Links


Bulletin (Part 2 of Candidate Handbook)

Exam Certification Objectives & Outcome Statements

The topic areas for each exam part follow:

Backdoors & Trojan Horses
The candidate will demonstrate a detailed understanding of how Backdoors are used to gain access to systems, and how to defend systems.
Buffer Overflows
The candidate will demonstrate an understanding of what a buffer overflow is, how they are created, and how to defend against them. Additionally, candidates will demonstrate a high-level understanding of how attackers use common tools to create and maintain a backdoor on a compromised system.
Covering Tracks: Networks
The candidate will demonstrate an understanding of how attackers use tunneling and covert channels to cover their tracks on a network, and the strategies involved in defending against them.
Covering Tracks: Systems
The candidate will demonstrate an understanding of how attackers hide files and directories on Windows and Linux hosts and how they attempt to cover their tracks.
Denial of Service Attacks
The candidate will demonstrate a comprehensive understanding of the different kinds of Denial of Service attacks and how to defend against them.
Exploiting Systems using Netcat
The candidate will demonstrate an understanding of how to properly use the Netcat utility and how to defend against it.
Format String Attacks
The candidate will demonstrate a comprehensive understanding of how format string attacks work and how to defend against them.
Incident Handling Overview and Preparation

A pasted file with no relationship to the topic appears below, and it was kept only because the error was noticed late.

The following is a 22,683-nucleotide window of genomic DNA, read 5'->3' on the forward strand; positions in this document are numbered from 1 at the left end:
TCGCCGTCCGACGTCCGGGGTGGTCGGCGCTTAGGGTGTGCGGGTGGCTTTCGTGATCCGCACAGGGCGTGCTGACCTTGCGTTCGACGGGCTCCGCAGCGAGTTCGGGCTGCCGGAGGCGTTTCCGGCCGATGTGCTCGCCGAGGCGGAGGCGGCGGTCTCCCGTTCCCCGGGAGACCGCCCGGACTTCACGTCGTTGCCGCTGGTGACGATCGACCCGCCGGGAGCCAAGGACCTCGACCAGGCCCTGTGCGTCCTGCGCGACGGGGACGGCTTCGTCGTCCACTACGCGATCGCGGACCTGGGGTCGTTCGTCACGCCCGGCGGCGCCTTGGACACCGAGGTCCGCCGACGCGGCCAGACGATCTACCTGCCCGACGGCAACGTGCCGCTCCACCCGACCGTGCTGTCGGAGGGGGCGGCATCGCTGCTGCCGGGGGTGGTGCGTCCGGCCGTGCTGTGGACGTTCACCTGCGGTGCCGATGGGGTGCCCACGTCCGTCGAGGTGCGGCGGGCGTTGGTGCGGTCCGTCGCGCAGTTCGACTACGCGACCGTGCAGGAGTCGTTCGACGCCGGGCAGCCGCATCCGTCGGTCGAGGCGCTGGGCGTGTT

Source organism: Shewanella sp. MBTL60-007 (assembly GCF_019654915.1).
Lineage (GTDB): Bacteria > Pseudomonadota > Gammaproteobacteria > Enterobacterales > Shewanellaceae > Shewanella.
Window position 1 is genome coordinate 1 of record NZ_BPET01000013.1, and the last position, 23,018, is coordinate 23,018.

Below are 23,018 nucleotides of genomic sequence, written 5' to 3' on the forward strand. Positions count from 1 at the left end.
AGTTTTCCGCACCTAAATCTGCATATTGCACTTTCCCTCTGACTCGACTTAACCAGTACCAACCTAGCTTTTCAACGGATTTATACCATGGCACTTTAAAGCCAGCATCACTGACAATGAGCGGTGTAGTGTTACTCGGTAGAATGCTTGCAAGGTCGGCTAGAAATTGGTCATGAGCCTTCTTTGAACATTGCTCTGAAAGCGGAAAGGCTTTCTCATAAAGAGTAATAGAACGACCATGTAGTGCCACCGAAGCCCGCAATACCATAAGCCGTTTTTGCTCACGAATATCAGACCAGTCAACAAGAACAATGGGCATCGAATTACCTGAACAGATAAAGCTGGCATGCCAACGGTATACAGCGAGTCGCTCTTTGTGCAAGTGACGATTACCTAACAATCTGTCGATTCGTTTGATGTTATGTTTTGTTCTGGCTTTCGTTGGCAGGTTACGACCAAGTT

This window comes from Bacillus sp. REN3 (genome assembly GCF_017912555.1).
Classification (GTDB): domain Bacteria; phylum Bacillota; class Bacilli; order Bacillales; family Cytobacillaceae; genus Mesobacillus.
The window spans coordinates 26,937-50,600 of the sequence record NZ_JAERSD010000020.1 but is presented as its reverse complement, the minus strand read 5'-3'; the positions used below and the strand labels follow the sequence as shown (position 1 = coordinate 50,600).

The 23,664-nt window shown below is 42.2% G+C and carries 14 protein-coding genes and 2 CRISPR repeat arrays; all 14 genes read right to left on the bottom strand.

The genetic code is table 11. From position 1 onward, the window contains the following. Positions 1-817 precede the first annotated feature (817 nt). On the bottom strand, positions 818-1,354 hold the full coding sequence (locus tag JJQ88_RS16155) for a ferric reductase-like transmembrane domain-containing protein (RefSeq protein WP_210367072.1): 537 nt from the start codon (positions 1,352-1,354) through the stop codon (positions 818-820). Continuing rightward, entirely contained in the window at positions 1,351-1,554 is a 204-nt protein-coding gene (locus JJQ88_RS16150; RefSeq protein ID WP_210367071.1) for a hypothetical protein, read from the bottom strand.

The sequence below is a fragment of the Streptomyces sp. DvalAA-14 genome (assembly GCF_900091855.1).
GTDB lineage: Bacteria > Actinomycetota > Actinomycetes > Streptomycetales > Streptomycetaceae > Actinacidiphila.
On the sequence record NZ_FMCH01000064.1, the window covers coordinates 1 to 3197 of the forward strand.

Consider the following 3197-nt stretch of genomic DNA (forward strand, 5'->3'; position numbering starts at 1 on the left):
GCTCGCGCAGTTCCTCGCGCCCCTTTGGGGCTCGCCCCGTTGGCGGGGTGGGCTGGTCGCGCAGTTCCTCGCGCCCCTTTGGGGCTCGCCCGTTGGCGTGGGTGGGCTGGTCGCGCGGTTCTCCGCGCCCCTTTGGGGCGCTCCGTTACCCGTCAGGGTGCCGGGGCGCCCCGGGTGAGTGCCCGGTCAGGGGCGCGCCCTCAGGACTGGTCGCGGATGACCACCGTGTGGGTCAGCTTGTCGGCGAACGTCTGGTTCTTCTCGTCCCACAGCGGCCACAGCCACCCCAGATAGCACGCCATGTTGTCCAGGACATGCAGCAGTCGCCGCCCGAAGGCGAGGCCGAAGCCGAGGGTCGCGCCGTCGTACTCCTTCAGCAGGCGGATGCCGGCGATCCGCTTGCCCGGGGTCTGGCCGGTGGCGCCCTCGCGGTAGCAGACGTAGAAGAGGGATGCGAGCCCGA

The candidate will demonstrate an understanding of what Incident Handling is, why it is important, and an understanding of best practices to take in preparation for an Incident.
Incident Handling Phase 2 Identification
The candidate will demonstrate an understanding of important strategies to gather events, analyze them, and determine if we have an incident.
Incident Handling Phase 3 Containment
The candidate will demonstrate an understanding of high-level strategies to prevent an attacker from causing further damage to the victim after discovering the incident.
Incident Handling: Recovering and Improving Capabilities
The candidate will demonstrate an understanding of the general approaches to get rid of the attacker's artifacts on compromised machines, the general strategy to safely restore operations, and the importance of the incident report and "lessons learned" meetings.
IP Address Spoofing
The candidate will demonstrate an understanding of what IP Spoofing is, the three different types of spoofing, and strategies to defend against it.
Network Sniffing
The candidate will know what network sniffing is, how to use common sniffing tools, and how to defend against sniffers.
Password Attacks
The candidate will demonstrate a detailed understanding of the three methods of password cracking.
Reconnaissance
The candidate will demonstrate an understanding of public and open source reconnaissance techniques.